In a giant leap for womankind, two women are conducting a spacewalk together for the first time in history.
NASA astronauts Jessica Meir and Christina Koch embarked on their mission outside of the International Space Station to replace a faulty battery charge/discharge unit.
This spacewalk makes Ms Meir the 15th woman overall to complete one and 14th US woman to do so.
It was the fourth spacewalk for Ms Koch.
NASA is currently live streaming the event on their YouTube account.
The mission can take anywhere between five to six hours and according to NASA, they’re not easy.
NASA’s website said, “astronauts typically describe them as the most physically challenging thing they do”.
This also isn’t the first time US astronauts have attempted to conduct an all-female spacewalk.
Back in March this year, NASA was forced to cancel a spacewalk that would have included Ms Koch and fellow astronaut Anne McClain.
It didn’t go ahead because their spacesuits were not properly fitted.
Both Ms Koch and Ms Meir were selected as astronaut candidates in 2013 on their first spaceflight.
‘Hopefully this will now be considered normal’
NASA leaders and others around the world have cheered Ms Koch and Ms Meir on.
At the same time, many noted that this will hopefully become routine in the future. America’s first female spacewalker from 35 years ago, Kathy Sullivan, was delighted.
She said It’s good to finally have enough women in the astronaut corps and trained for spacewalking for this to happen.
“We’ve got qualified women running the control, running space centres, commanding the station, commanding spaceships and doing spacewalks,” Ms Sullivan said earlier this week.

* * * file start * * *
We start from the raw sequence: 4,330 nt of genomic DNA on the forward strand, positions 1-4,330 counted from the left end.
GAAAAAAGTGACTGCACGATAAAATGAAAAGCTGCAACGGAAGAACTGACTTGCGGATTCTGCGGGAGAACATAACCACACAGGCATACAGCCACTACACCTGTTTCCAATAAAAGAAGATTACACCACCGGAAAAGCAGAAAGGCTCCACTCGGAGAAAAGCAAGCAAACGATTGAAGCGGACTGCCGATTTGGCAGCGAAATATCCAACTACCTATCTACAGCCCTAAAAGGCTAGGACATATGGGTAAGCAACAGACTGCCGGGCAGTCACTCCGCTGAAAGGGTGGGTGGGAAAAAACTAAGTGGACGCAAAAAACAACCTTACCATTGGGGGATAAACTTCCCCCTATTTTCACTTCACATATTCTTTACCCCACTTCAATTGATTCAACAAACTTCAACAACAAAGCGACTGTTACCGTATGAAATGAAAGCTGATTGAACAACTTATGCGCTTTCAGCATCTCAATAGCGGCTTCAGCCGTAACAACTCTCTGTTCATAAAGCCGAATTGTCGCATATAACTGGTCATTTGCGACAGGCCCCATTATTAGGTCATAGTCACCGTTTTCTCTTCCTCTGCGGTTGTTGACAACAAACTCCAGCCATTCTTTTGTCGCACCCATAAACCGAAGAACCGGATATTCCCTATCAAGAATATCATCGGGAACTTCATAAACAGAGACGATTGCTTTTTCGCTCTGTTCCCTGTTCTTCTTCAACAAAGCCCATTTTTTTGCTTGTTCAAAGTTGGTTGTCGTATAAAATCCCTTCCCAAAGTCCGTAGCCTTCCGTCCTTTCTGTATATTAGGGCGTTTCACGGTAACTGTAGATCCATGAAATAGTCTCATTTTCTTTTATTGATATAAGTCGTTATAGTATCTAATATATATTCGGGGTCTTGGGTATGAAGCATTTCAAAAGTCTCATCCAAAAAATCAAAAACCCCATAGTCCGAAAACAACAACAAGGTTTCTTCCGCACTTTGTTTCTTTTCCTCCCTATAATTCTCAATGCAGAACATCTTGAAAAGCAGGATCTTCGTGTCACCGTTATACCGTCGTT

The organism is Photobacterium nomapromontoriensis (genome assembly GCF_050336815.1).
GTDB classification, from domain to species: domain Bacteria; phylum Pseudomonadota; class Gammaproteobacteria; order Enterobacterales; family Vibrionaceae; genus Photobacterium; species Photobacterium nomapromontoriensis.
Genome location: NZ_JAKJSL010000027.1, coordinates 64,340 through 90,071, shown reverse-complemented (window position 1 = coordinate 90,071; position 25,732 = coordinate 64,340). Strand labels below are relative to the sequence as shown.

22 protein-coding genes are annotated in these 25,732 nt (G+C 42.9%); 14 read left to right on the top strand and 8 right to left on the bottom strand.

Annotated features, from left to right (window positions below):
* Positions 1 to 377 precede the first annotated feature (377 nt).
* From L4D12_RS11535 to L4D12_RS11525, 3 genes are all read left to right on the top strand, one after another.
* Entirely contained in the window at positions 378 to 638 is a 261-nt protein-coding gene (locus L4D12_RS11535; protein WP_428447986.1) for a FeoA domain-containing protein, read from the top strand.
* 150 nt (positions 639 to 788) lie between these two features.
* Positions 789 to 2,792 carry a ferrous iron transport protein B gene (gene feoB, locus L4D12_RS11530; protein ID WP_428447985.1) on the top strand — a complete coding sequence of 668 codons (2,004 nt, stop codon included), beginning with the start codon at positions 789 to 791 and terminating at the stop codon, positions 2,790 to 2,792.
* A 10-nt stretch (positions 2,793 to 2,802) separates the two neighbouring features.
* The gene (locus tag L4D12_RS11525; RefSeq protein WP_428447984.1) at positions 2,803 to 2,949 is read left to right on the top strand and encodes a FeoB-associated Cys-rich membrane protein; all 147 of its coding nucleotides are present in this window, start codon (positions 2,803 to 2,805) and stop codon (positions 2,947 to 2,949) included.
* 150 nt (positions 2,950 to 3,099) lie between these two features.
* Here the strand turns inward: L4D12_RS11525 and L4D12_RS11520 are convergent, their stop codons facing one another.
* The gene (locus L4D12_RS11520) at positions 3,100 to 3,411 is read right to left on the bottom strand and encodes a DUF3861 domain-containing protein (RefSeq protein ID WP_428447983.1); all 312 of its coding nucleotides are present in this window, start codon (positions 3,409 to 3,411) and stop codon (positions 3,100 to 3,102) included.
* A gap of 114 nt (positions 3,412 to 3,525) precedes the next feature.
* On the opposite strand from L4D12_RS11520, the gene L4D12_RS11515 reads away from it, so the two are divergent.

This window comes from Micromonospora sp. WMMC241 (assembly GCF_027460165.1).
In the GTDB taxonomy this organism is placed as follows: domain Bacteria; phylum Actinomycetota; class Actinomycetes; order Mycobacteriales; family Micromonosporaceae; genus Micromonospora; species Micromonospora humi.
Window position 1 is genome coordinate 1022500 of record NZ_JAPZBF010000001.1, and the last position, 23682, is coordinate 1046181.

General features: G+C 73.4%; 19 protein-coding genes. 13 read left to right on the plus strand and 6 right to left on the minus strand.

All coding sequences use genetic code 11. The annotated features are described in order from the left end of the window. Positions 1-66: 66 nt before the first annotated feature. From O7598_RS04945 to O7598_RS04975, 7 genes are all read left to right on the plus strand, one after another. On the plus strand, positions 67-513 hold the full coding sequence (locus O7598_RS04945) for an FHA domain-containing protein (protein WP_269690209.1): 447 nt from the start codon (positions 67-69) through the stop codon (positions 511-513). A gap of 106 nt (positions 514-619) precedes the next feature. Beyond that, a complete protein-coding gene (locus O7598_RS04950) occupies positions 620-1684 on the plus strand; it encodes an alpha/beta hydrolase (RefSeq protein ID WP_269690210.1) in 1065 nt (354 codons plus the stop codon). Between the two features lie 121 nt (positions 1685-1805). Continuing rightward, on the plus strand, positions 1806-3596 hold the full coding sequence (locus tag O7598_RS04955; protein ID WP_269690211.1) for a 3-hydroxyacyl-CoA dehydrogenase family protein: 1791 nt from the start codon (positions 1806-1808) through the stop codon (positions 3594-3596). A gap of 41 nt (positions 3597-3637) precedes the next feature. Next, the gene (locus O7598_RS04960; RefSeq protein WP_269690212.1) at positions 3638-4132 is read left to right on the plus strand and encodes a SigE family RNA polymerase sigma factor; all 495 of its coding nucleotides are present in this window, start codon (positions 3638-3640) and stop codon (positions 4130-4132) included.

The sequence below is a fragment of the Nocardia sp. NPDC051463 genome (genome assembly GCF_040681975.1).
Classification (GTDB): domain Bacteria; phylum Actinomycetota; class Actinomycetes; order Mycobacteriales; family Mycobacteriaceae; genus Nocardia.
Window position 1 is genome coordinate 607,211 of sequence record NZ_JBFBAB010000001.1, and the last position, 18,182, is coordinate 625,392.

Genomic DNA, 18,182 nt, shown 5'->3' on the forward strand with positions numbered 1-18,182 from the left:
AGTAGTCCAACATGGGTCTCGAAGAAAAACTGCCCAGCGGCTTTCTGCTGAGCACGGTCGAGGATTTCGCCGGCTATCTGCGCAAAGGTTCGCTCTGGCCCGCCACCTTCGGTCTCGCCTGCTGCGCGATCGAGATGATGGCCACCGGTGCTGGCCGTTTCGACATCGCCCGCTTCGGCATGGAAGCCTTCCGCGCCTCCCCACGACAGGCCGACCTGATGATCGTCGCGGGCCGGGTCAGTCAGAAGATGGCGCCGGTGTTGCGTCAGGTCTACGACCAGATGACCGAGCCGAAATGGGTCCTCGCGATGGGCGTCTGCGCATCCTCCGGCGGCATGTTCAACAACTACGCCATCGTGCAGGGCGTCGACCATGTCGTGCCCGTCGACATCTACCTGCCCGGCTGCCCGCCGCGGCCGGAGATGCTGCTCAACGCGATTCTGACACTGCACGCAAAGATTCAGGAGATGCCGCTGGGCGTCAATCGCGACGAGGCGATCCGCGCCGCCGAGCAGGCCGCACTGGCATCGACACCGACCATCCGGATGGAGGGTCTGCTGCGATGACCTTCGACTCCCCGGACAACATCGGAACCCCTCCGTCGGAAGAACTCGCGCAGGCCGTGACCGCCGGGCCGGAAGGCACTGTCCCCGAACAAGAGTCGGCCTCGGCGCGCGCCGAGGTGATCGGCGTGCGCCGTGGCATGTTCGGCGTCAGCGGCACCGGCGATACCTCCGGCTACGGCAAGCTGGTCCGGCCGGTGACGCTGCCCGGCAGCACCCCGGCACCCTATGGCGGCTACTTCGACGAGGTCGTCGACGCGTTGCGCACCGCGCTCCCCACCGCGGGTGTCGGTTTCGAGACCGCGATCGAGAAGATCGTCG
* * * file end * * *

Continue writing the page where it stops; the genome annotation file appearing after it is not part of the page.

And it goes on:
Tracy Caldwell Dyson, a three-time spacewalker who watched from Mission Control, added: “Hopefully, this will now be considered normal.”
NASA Administrator Jim Bridenstine watched the big event unfold from NASA headquarters in Washington.
“We have the right people doing the right job at the right time,” he said.
“They are an inspiration to people all over the world including me. And we’re very excited to get this mission underway.”
Ms Koch and Ms Meir were supposed to install more new batteries in a spacewalk next week, but had to venture out three days earlier to deal with an equipment failure that occurred over the weekend.
“Jessica and Christina, we are so proud of you. You’re going to do great today,” fellow astronaut Andrew Morgan radioed from inside as the women exited the hatch.
Ms Koch is going to remain in space for an extended duration mission of 11 months, which will set a new record for longest single spaceflight by a woman. It’s an expected total of 328 days in space.
She will also provide researchers the opportunity to observe the effects of a long-duration spaceflight on a woman to prepare for human missions to the Moon and Mars.